Kenya’s debt trap deeper than thought


National Treasury Cabinet Secretary Ukur Yatani during the launch of Economic Survey Report 2021 on September 9, 2021. NMG PHOTO

Last week, in a presentation to the Senate Standing Committee on Finance and Budget, the Controller of Budget unleashed the bombshell that Treasury has been borrowing from the local market to repay foreign debt.

This is a reality some of us foresaw coming when we looked at the trajectory debt accumulation had taken but we never wished it to come.

According to the Controller of Budget, as recent as August 16, 2021 a syndicated loan of Sh15,035,407,020.70 was due for repayment and the Treasury went to the domestic market to borrow to repay the foreign debt. This is one of the most reckless fiscal management decisions that any government can make.

Borrowing from the local market to repay foreign debt comes with huge foreign exchange risks; it’s a double whammy increasing the cost of servicing external loans and the size of public debt at the same time. An economy that takes this huge risk is always one in a debt trap, so, is Kenya already in a debt trap?

Prior reports have been classified Kenya’s debt position as sustainable but heading towards distress level arising from high servicing obligations. But this latest revelation by the Controller of Budget tells us a different story.

We are in a more vulnerable position than we are aware of, and various policy actors seem to downplay this reality.

The Central Bank of Kenya (CBK) whose mandate is to assess and monitor foreign exchange risk and its effect on the economy seems unaware of this problem. It has been hunting commercial banks’ transactions posing a risk to the currency but missed government borrowing locally to service foreign loans.

Just a day before the Controller of Budget presented her report to the Finance Committee, the CBK governor made a debt presentation to the committee but missed this concerning fact.

How the CBK missed to identify this huge foreign exchange risk is surprising because it is the institution that clears those debt payments. Should we be worried that we have a central bank flying blind?

Second, the Controller of Budget also noted that on June 30, 2020, a total of 70,167,610,083 from a sovereign infrastructure bond went into recurrent expenditure.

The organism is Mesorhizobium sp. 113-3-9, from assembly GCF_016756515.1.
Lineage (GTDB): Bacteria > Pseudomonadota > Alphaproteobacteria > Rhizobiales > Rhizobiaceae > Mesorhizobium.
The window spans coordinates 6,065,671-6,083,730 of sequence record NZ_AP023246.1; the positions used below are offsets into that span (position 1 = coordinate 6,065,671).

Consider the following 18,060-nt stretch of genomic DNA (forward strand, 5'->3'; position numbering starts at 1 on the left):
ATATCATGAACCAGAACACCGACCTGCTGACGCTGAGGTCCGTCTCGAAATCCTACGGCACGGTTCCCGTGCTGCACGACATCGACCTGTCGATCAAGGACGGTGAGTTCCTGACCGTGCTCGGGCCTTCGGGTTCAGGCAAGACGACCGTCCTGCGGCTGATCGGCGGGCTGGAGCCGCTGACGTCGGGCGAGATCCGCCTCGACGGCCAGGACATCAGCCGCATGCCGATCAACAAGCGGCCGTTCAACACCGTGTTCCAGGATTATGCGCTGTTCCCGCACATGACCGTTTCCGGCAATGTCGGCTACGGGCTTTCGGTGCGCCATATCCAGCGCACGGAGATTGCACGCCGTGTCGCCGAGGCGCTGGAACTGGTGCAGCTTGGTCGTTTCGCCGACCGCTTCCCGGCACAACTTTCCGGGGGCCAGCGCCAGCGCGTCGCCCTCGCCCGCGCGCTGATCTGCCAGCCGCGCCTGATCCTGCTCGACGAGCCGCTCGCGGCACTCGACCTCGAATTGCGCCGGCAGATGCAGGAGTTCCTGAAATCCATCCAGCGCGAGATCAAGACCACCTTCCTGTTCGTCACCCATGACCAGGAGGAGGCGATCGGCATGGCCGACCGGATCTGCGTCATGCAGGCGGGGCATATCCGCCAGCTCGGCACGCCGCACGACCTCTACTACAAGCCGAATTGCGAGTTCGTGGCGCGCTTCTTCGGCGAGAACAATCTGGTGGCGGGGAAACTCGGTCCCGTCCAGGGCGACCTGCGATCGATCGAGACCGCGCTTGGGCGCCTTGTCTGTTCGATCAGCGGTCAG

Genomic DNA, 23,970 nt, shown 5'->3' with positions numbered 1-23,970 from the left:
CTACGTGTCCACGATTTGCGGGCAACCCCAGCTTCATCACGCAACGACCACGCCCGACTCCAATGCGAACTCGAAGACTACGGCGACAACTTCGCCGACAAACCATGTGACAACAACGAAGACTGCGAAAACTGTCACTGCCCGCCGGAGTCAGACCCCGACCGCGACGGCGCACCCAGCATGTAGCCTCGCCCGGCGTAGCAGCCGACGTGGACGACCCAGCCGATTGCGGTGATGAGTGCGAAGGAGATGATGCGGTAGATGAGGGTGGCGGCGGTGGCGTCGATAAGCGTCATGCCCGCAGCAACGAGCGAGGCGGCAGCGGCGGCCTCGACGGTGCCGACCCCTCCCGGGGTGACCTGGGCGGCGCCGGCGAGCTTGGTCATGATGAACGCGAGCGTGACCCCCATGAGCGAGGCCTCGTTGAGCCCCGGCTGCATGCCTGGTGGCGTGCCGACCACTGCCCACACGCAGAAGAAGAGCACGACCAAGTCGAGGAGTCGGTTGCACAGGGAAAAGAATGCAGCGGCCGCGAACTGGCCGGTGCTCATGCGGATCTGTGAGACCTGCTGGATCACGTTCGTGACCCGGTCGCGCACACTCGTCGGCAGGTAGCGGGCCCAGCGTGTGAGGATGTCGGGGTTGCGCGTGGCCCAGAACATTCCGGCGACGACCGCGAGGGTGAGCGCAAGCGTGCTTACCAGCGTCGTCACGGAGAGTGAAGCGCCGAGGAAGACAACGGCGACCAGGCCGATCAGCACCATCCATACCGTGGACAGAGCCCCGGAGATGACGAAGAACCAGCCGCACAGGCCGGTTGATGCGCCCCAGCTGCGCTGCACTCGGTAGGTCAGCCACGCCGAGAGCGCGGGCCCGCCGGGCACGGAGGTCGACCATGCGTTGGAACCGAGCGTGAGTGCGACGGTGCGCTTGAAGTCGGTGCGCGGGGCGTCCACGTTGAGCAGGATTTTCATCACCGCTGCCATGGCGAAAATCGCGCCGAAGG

This is another reckless fiscal management and against the PFM Act, 2012 which states that the national government’s borrowing shall be used for the purpose of financing development expenditure and not for recurrent expenditure.

Though this is not shocking, the Treasury has been contravening this law for a number of years now without being reprimanded by the National Assembly, which has the oversight authority.

Third is the issue of payment of commitment fee, which I raised in the column a few months ago. The issue exposes the Treasury as not bothered to protect the taxpayer.

When government signs for a loan but doesn’t utilise it — normally due to the pre-conditions the lender set before disbursing the funds — it attracts a commitment fee so as to keep the credit facility open for absorption when the conditions are met.

The taxpayer has paid Sh1,657,544,758.23 in commitment fee to the various credit facility signed but not utilised. The Controller of Budget has recommended cancellation.

But cancellation shouldn’t be the first move because these loans are concessional, meaning that their terms are favourable.

So what the Treasury should do is to prioritise their absorption by facilitating the various implementing agencies to meet the preconditions.

This was the position of Treasury Cabinet Secretary Ukur Yatani when he came into office but it seems like it didn’t take off.

Lastly, the Controller of Budget summarily told the taxpayers that the country’s debt management programme is just lip service.

For example, in this financial year 2021/2022, debt repayment is budgeted at Sh1,169,165,030,917, which is 36.6 percent of the budget — the highest component of the budget and around 65 percent of total tax collection. Shouldn’t this mean that we should expect more domestic borrowing to repay foreign loans?